Martin Weinberg said that people held at the facility were subjected to “medieval confinement conditions” which no American defendant would have tolerated.
Weinberg, in a Thursday phone interview, said: “It is sad and tragic that this type of event was required to force the Bureau of Prisons finally to close this regrettable facility.”
Tova Noel, and Michael Thomas were accused of lying in prison records so that it appeared as though they’d done their checks before Epstein died. Epstein’s cellmate failed to return from a court appearance the day before and prison officials did not pair him with another prisoner, leaving him all alone.
The prosecutors claimed that they sat at their desks only 15 feet away from Epstein’s prison cell. They also said that they shopped for motorcycles and furniture online, and did not make the required 30 minute rounds.
According to their indictment, during a two-hour time period both appeared to be asleep. Noel Thomas both admitted to falsifying log entries, but were spared prison under an agreement with federal prosecutors. The documents released on Thursday included copies of these logs, but with the guards’ signatures removed.
A second investigation by the inspector general of the Justice Department is still underway.
Epstein arrived at Metropolitan Correctional Center, on July 6, 2019. According to his psychological analysis, Epstein spent 22 hours with the general population of the jail before being moved to a special housing unit. This was due to “the significant increase in media attention and awareness among inmates of his notoriety.”
Epstein said later that he had been upset by having to wear the orange jumpsuits provided to inmates of the special housing unit. He also complained about being treated as a “bad boy” despite his good behavior behind bars. He asked for a brown uniform to wear during his daily visits with his attorneys.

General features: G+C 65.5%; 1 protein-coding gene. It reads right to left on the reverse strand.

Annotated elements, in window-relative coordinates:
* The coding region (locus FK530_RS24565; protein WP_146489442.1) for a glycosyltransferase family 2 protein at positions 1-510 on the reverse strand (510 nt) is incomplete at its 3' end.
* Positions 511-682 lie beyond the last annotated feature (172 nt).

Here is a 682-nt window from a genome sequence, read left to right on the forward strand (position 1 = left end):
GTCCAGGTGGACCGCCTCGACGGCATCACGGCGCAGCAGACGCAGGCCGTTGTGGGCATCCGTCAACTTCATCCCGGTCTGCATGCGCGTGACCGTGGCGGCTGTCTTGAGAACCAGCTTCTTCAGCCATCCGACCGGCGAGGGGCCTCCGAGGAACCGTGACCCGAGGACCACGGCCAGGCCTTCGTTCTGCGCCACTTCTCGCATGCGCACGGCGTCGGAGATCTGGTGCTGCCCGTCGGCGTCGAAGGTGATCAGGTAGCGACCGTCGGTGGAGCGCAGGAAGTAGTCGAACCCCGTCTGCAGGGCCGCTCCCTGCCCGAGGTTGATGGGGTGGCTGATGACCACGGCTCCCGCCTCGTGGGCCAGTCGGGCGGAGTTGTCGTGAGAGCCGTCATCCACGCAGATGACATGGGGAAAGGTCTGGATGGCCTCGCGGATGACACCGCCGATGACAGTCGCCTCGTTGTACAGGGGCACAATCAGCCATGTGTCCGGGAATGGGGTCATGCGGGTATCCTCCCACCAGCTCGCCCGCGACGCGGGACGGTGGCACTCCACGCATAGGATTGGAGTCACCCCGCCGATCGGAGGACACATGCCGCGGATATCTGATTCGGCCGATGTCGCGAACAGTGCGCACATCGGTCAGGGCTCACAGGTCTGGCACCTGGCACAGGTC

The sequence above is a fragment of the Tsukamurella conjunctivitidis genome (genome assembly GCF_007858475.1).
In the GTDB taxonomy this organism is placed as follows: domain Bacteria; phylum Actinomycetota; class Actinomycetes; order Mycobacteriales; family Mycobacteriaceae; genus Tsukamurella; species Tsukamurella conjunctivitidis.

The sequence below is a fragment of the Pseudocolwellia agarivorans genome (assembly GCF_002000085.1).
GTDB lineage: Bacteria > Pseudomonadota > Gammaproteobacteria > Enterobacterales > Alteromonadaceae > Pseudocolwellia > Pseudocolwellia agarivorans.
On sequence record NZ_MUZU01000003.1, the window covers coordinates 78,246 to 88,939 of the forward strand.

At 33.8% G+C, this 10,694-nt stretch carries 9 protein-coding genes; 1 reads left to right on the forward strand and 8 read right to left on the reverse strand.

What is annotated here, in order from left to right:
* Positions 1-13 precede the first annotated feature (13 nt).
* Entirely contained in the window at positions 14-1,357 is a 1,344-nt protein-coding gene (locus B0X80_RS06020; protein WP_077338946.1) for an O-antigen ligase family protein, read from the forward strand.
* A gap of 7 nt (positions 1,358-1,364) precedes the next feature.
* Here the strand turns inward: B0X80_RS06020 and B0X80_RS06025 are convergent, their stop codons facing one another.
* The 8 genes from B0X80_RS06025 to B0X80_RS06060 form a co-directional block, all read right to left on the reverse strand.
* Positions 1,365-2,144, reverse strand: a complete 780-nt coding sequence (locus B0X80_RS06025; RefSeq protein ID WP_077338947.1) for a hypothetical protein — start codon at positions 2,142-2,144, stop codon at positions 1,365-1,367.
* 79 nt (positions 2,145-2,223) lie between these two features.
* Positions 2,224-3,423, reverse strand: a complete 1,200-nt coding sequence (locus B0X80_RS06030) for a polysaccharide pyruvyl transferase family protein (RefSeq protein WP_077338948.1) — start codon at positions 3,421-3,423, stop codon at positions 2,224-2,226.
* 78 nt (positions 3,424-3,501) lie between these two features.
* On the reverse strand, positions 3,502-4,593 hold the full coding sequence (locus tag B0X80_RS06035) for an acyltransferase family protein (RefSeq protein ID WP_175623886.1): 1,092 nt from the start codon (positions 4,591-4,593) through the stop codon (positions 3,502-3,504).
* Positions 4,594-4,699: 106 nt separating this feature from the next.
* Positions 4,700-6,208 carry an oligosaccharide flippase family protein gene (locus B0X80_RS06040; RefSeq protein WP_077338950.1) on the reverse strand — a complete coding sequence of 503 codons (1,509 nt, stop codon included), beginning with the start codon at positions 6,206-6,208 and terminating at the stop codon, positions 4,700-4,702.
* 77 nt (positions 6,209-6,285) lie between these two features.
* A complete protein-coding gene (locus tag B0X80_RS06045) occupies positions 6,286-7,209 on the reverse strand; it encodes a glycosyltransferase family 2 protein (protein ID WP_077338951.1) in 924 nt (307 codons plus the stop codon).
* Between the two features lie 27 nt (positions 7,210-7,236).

During a health screening, the man aged 66 admitted to having had more than 10 female sexual partners in the past five years. His medical records revealed that he suffered from sleep apnea and constipation. He also had hypertension, lower-back pain, and preediabetes.
The records reveal that Epstein made some efforts to adapt to the jailhouse environment. Epstein signed up for a Kosher dinner and informed prison officials through his lawyer that he wanted to exercise outdoors. Epstein purchased items worth $73.85 from the prison commissary two days before his death, including headphones and an AM/FM Radio. When he died, he had $566 in his account.
Epstein’s situation worsened after a judge refused him bail on 18 July 2019. This increased the likelihood that he would remain in prison until his trial, and possibly even longer. He could face up to 45-years in prison if convicted. Epstein was discovered on the floor of his prison cell four days later with a bedsheet wrapped around his neck.
Epstein survived. Epstein’s injuries did not require him to go to hospital. He was put on suicide watch, and later psychiatric observations. In logs , jail officers recorded that they had observed him “sitting on the edge of his bed, lost in thoughts,” and “with his face against the wall.”
Epstein was frustrated by the noise in the jail, and the lack of sleep. Epstein’s sleep apnea respirator was not available to him during his first weeks at the Metropolitan Correctional Center. His toilet started to malfunction.
The jail’s chief psychiatrist wrote the following day that “he was still in the same cell, with a broken bathroom.” Please move him to the next cell when he returns after legal, as the toilet is still not working.
A federal judge unveiled about 2,000 documents from a lawsuit filed against Epstein for sexual abuse the day before he took his own life. Prison officials noted that this development further undermined Epstein’s previously elevated status.
Officials wrote that this, along with the lack of meaningful interpersonal connections and “the thought of possibly spending his entire life in prison” were factors likely to have contributed to Mr. Epstein’s suicide.